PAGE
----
- Available? If you have staff that fit the bill, can you spare them right now for social media planning and start-up? How about over the long haul to keep your social media efforts active and up-to-date?
If you do not currently have the right people available to establish and maintain a robust online presence, then consider making this a priority before moving forward.
Suppose you have both the technology and the person power in place. Now ask yourself: If you build it, will they come? Social media is all about interaction. It’s only effective when you have someone on the receiving end. So, before you assemble a team to go “virtual” with your prevention efforts, consider whether your target population will be receptive. Specifically, do the people you currently (or hope to) reach:
- Own computers and/or mobile media devices (e.g., smart phones, iPods)?
- Visit social networking sites like Facebook or watch videos on YouTube?
- Text or “tweet” one another?
Though increasingly diverse, social media users still tend to be fairly young and tech-savvy. So, while social media might be perfect for announcing and spreading the word about an upcoming youth rally, it might be less than perfect for publicizing a seminar on prescription drug use among older adults.
If you answered “yes” to the three questions posed above, then visit the online resource Developing a Social Media Plan to Support Substance Abuse Prevention for more detailed guidance on how to get started.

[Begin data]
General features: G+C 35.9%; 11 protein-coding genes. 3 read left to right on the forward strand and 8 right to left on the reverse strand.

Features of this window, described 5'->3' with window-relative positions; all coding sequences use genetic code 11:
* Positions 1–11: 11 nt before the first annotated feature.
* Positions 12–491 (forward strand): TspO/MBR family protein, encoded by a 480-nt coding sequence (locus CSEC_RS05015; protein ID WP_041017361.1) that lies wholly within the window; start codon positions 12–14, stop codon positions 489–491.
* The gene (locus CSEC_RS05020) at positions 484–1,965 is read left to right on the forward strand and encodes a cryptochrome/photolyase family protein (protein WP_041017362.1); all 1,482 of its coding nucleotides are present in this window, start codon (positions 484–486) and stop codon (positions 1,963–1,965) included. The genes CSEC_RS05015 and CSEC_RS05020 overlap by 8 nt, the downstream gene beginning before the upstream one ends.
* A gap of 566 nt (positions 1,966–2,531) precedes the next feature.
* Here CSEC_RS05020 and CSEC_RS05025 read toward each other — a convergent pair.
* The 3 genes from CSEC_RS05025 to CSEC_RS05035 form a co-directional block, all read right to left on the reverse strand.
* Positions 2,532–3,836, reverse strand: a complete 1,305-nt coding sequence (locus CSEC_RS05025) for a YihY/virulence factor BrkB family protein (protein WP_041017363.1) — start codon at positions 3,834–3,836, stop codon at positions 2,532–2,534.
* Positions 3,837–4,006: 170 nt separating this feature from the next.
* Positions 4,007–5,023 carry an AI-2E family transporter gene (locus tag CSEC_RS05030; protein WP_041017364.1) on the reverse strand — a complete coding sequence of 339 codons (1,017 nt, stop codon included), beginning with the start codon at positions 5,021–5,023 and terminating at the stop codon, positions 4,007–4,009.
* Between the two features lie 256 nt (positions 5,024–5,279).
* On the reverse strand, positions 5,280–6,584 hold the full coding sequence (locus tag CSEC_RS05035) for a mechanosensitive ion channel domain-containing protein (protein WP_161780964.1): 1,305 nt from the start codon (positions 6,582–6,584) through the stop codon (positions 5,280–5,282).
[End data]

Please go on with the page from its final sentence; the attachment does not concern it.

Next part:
If you answered “no” to any one of the three, then social media may not be the best fit for your program or organization right now. But that doesn’t mean it won’t be in the future. Over time, your capacity to support social media is likely to grow and your target audience may become more receptive. And when this happens, you will be in a much stronger position to take advantage of all that social media has to offer!
Bonfield, B. (January 2008). Should Your Organization Use Social Networking Sites? Retrieved June 2012 from: http://www.ictknowledgebase.org.uk/socialnetworking.
Coy, L., Verhoosky, J., Workman, T., & Stine, S. Social Media Digital Primer. Alexandria, VA: Community Anti-Drug Coalitions of America. Retrieved June 2012 from: http://mail.cadca.org/SoMeWiki.
Cravens, J. (August 2011). Nonprofit Organizations, NGOs & Online Social Networking: Advice and Commentary. Retrieved June 2012 from: http://www.coyotecommunications.com/outreach/osn.html.
Higher Education Center for Alcohol, Drug Abuse, and Violence Prevention. (February 2011). New Technology Tools: Using Social Media for Alcohol, Drug Abuse, and Violence Prevention. Washington, DC: U.S. Department of Education.
Workman, T. & Allen, R. (February 2011). Using Social Media Strategically for Effective Alcohol and Other Drug Abuse and Violence (AODV) Prevention.
Developed under the Substance Abuse and Mental Health Services Administration’s (SAMHSA) Center for the Application of Prevention Technologies contract. Reference #HHSS277200800004C. For training and/or technical assistance purposes only.